The reason this wouldn't be accepted is because of the English translation. That sentence doesn't work in English. It sounds like you probably get the Russian meaning just fine, but for Duolingo to work, the English sentences should in theory make sense also. There are a number of ways I might say this:
Where is one allowed to smoke? Where is it permitted to smoke? Where may one smoke? Where is smoking allowed? Where is smoking permitted?
But in English, we'd never say "Where is allowed..." You MIGHT be able to say "Where is it allowed to... " but even that is a tiny bit awkward.
Shouldn't there be an "I" (я) or something on the russian sentence? The way it's written looks more like "where is it allowed to smoke" instead of "where am 'I' allowed to smoke".
Not really, no. One thing you'll learn about languages is that things don't always translate literally. Russian and English are very different languages, so they're going to use different constructions for a lot of things. That's one of the harder parts of learning languages, having to learn how things are supposed to be written when they don't translate word for word.
In this case the Russian sentence seems to be more general. Another way to translate it could be "Where are you allowed to smoke?" with the you being more general, or "Where is one allowed to smoke?" Perhaps the most literal way to translate it would be "Where is smoking allowed?"
I'm not sure if any of those translations are currently accepted, but they should be appropriate translations regardless.
An increasingly important and pertinent question in the modern, nanny-stating, ultra-pc world we live in. Think I'll take extra care to memorize this one. Let's throw in some for booze, gambling and other... extra-curriculars, shall we?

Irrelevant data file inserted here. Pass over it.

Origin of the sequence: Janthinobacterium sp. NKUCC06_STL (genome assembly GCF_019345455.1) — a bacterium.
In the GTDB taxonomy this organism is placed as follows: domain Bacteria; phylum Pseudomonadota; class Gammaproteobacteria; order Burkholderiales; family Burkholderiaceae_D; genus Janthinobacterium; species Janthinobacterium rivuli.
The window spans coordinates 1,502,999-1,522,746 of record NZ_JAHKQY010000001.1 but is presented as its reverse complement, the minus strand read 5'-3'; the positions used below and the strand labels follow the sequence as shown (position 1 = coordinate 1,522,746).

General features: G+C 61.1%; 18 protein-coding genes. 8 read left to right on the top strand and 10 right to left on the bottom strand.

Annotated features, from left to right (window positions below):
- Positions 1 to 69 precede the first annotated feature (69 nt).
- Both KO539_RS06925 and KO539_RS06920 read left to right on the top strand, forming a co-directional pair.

Cause that doesn't make a whole lot of grammatical sense. A better way to say it is "Where is one allowed to smoke?"
Also, it's best not to respond to questions like the one Tuxsanov asked as it's explicitly stated in many places that comprehension of the English language is a prerequisite for this course.
Downvoting questions like these from those who clearly lack English comprehension hides the bad questions and reduces the clutter for those of us that abide by the rules.
I missed where it said that there are prerequisites to this course; probably in the terms and conditions? Too long ago to remember.
I have made a habit of assuming that other people who use poor grammar from a lack of knowledge are on a reverse learning-tree. I myself plan to do the same: once I have completed the Russian for English speakers course, I will begin the English for Russian speakers course, for an added challenge. When I begin that course, I have no illusions about being fluent; instead, I imagine and fully expect that I will pose honest questions with accidental or simply unknowing bad grammar to Russian native-speakers. When I do so, I hope they don't downvote me, and I hope they abide by the rules of Duolingo's explicit guidelines:
> If someone uses incorrect grammar or has a question you think has an obvious answer, kindly and calmly help them out. Heckling and being straight up mean doesn’t help anyone learn.